One Evening that Changed Everything!

One early summer evening in April of 1972, our entire world changed.
Life would never be the same again, not for ourselves and our six beautiful children, nor for most of the friends who gathered at our home that evening.

The challenge?  A simple social event in our home turned into a time of prayer, and we would be brought up in “church work.”  Who knew that “praying with friends” would not be acceptable?  We were all members of an ultra-conservative church called “The Church of God in Christ (Mennonite.)

It started with a simple phone call—friends called to ask “Could we come over and talk with you regarding some questions about Scripture?
Our friends from the north have raised some questions in our minds about how we should live out our walk with the Lord.”

We said, “Of course,” and then decided to invite a few more couples who we believed would enjoy the fellowship. And so, five young couples in their twenties came for a “social evening” that would likely include a time of singing. We knew the old hymns but were always eager to learn new ones that someone had learned and could teach us. Most Holdemans knew how to sing in four-part harmony, making for a pleasing blended sound.

  • Musical instruments are forbidden.

    However, after visiting causally about news in our tight-knit social group, someone brought up the “prayer movement” that had started in a Northern California congregation. One of the couples was from the North and were eager to share. This was intriguing to all of us, since there was always a desire to draw closer to the Lord.

    So when someone suggested we have a time of prayer, we thought this would honor the Lord. And so we gathered in the living room and rather hesitantly began to pray. Most prayers were prayers of petition: “Lord, is the way I’m living and are the desires of my heart pleasing to You, or is there some way that I could draw closer?” I want to honor You in every way.”

    To our amazement everyone prayed, including the women, who did not usually pray aloud publicly. And the prayers continued for nearly an hour as this group of young couples sought to draw closer to the Lord. When we stopped, we knew that we had connected with the God of the universe and that our requests had been heard. And in some way we could not define, our lives had changed.

    Our friends went home about eleven o’clock, and my husband and I stood in the living room with our arms around each other, wanting to pray a prayer of thanksgiving. We began to pray, but then stood in silence as the Presence of God invaded our lives. We were being bathed with a love so sweet and comforting being poured over us and into our hearts, and we had a sense of the presence of Jesus standing in the room with us. Our questions were being answered with the words, “Just trust Me.”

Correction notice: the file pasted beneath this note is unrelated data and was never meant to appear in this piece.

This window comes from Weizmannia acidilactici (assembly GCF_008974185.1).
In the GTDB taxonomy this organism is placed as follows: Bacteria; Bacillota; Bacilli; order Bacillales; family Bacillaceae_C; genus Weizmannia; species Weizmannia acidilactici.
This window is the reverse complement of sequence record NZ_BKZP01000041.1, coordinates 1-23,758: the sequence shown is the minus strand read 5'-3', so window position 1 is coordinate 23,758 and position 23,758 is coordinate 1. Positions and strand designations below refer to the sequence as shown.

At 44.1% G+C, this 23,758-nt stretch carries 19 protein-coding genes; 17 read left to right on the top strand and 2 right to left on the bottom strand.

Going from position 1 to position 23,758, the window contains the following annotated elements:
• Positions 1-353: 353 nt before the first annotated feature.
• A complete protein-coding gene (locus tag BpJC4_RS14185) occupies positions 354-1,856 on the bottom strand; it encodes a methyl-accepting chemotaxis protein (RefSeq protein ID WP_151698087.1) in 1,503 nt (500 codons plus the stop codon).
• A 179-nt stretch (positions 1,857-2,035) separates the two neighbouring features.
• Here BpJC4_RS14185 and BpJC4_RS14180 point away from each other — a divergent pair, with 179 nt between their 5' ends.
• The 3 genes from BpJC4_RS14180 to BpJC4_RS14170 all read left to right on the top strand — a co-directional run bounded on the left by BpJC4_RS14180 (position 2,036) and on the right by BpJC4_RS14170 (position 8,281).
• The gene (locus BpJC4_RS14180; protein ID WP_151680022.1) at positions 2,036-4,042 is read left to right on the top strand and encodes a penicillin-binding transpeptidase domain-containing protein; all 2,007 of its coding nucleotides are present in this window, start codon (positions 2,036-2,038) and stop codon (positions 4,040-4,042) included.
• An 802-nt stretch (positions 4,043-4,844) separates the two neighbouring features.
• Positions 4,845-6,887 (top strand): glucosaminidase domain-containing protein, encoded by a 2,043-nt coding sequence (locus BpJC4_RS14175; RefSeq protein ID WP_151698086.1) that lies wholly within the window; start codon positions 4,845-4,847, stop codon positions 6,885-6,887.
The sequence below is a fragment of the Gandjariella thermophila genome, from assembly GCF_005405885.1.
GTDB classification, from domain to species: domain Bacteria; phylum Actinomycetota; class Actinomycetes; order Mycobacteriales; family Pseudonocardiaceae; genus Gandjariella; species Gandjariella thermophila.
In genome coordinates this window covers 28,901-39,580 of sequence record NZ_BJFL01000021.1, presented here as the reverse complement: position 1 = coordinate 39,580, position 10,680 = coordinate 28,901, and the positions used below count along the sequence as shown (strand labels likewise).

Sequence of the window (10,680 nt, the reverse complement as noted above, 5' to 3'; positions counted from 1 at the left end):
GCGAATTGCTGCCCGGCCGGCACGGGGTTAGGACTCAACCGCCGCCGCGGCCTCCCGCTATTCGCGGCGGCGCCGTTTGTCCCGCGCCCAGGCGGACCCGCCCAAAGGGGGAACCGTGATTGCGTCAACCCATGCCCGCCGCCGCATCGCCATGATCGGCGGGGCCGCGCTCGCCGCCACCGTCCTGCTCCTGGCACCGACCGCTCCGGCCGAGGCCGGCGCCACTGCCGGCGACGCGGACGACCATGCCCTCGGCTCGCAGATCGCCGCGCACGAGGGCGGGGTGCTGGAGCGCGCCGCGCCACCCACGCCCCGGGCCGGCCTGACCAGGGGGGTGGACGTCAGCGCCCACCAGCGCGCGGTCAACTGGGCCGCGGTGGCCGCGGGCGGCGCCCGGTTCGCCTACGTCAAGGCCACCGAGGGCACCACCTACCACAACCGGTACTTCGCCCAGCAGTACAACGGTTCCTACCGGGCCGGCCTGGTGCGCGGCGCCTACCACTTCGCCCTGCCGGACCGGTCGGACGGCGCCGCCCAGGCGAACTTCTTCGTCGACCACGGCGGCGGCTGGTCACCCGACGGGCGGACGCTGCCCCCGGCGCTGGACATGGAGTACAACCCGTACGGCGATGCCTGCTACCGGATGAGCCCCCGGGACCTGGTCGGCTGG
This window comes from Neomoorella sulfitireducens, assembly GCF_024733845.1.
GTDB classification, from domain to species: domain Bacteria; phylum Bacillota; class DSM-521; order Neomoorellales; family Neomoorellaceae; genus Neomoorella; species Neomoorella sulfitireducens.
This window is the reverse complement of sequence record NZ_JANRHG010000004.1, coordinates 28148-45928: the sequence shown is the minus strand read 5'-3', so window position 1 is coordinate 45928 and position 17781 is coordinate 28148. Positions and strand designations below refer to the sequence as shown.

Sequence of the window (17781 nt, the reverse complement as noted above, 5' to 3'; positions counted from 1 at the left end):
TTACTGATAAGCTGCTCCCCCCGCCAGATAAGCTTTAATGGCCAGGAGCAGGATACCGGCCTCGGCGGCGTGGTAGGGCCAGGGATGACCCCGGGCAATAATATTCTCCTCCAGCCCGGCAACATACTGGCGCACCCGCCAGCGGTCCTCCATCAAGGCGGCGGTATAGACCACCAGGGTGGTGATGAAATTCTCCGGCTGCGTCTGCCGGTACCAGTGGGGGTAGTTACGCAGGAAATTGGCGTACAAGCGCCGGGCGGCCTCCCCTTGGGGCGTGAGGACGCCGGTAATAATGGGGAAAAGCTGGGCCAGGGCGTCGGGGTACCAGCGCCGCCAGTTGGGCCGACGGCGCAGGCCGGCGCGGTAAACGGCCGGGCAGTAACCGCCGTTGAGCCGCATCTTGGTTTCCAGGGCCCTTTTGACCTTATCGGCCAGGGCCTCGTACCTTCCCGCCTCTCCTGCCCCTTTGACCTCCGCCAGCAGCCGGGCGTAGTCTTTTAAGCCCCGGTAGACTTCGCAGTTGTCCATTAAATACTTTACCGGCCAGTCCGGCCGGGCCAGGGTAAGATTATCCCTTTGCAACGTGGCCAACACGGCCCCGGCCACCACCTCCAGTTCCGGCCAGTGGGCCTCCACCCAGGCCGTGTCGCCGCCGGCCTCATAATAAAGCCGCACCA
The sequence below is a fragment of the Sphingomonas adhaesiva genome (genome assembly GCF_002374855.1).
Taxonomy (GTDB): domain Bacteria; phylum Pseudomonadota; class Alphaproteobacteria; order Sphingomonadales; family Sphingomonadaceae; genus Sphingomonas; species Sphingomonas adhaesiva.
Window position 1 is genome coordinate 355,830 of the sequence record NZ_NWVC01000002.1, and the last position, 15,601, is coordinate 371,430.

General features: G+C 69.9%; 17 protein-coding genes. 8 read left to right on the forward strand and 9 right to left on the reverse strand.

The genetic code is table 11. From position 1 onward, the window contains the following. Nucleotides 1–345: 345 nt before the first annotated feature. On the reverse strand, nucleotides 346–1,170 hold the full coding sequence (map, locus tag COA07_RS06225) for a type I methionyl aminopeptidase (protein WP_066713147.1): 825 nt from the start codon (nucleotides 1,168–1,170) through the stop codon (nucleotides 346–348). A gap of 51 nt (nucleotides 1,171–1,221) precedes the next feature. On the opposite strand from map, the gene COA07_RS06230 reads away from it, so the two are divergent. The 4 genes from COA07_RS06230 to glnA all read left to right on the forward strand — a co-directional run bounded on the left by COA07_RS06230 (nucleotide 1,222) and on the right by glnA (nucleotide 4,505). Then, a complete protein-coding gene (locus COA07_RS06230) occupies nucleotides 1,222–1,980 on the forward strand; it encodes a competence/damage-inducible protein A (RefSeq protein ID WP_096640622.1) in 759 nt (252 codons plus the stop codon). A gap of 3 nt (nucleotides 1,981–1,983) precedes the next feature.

Little did we know that our local ministers would interpret this event in a very different way. What we saw as a precious time of prayer, they saw as questionable at first, then as deceptive. Soon they identified the events of that evening as “demonic” and all who had been at our home that evening needed to repent. But for most of us who had experienced this prayer time, we knew our lives had changed and that our desire to live for Jesus had intensified. We had broken no rules nor had we tried to “teach” that we needed a “prayer movement.” However, in about two weeks, a church council meeting was called and we were brought into account by the three ministers in our congregation.

    The entire story is told in a book by Leona Koehn Nichols entitled “Other Loves All Flee.” This book is an opportunity to learn more about how ultra-conservative churches such as “The Church of God in Christ (Mennonite) operates and why they excommunicate members whom they feel have “deviated” from the truth as their ministers understand it.

    The book of poetry entitled “Quiet Things, Quiet Places” are poems Leona Nichols has written over the years as she tried to put into words the thoughts and inspirations that were part of her life.


A Word of Thanks

To give thanks to the many people who have impacted our lives in a positive way would be impossible.  However, certain individuals stand out as having been especially encouraging.  These I would like to mention by name. First of all, my husband, Willis, with whom I have shared this journey, and whose insight and kindness have always been a blessing, especially during the most difficult times. To my three daughters, Micki, Bethany, and Darlisa, all of whom have prayed and encouraged, and whose personal commitment to Jesus is always an inspiration to me.
  • To my three sons, Bruce, Danny, and Jon, whose love for their mom has given me joy and has encircled me with their tender caring. And for the many friends who listened, prayed, and encouraged during the hard times. I especially thank friends, Ray and Glenda Eck, who walked through much of this journey with us, and whose prayerful support and knowledge of the Word was fittingly given at just the right time. And to our pastor, Pastor Dave Larson, whose gift of encouragement extends to the many and diverse members of his flock who depend on the Holy Spirit teaching them through his ministry, week after week. All of these dear ones have impacted my husband’s and my walk with the Lord. I owe a debt of gratitude for the hours my daughter Micki spent in editing and re-editing, catching many of the mistakes I made in this manuscript. Her skill brought clarity in how events and thoughts were expressed. And for Darlisa and husband Tim, who understood the directions and prepared the photo section that gives a glimpse into our family. Finally, and most of all, to my Lord and Savior, Jesus Christ, who loved me enough to walk with me though the Valley of Misunderstanding that was so much a part of our story. May His name be lifted up and may all men be drawn to Him. Amen.